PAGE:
Punching a greater undead in the ribs doesn’t seem like a viable option given that only magical weapons could affect them. Arim made it work, though. He followed it up with another swing; Wild, barely grazing the creature. Duke raised his sword, but Arim wasn’t there anymore. He had moved around to his back, punching him directly in the spine. That’s when I saw it. Arim’s eyes were wild with rage, but his lips were moving. He was incanting with each blow. Arim WAS a magical weapon. His power has limits, though, and it’s not hard to reach those limits when you’re casting so furiously.


Duke spun around, quickly slashing his claws at Arim’s throat. A flash of light erupted around Arim. A protective spell, his Magic armor was gone. Maybe his Shield Magic? I don’t know for sure. Arim pushed Duke hard against a wall. Of such strength I didn’t think he was capable. Arim rushed in after him again, jumping on the creature’s back, holding his arms back.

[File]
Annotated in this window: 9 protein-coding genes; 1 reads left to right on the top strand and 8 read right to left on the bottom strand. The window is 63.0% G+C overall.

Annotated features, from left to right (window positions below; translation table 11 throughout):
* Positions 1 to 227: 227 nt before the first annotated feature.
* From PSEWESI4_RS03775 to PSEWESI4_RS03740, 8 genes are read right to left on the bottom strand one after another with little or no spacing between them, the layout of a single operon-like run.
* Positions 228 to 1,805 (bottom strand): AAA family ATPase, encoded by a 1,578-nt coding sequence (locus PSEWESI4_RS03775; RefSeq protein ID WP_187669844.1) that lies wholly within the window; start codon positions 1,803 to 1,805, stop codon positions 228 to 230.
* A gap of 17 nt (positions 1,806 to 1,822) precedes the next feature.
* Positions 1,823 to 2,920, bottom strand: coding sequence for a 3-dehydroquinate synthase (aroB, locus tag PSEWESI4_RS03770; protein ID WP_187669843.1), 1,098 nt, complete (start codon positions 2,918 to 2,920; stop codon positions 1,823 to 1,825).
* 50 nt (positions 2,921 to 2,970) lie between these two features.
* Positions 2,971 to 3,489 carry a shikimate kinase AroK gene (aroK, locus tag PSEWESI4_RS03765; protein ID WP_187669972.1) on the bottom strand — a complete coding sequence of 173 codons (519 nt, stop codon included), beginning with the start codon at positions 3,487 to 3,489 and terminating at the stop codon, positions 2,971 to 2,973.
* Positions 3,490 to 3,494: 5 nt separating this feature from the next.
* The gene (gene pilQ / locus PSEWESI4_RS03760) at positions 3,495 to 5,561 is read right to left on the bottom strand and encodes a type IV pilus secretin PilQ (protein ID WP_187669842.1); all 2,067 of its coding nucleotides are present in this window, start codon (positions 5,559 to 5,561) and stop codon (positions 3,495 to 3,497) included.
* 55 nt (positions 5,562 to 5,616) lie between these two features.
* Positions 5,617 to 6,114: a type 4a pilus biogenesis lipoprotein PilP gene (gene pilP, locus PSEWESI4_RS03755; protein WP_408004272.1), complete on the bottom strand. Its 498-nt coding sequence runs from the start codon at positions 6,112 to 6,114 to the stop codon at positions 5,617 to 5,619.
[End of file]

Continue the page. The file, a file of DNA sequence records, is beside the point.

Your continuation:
“DO IT!” Arim yelled.


Duke had dropped his sword when he hit the wall. I grabbed it, but could see no way to kill the undead without hurting Arim. Hesitation isn’t something that usually happens to me in combat. Had I subconsciously made a friend? I really only have Jingle, and that friendship was hard enough. No, decidedly not. I cannot keep up with two friends at once.


I pierced the sword through the creature’s torso with all the strength I could muster.


Turns out when you kill those things, they just kinda disintegrate. You don’t need a lot of force. My blow did find some resistance as it pierced through Arim’s heart as well. Arim made no noise as he fell to the floor and died.


Wasting no time I stomped on the traps until one of them exploded. It took a few hard kicks, but I clearly remember the explosion, the gut-wrenching moment of pain, and then I woke up at the guild hall. Taryn had done the honors of assisting in my resurrection.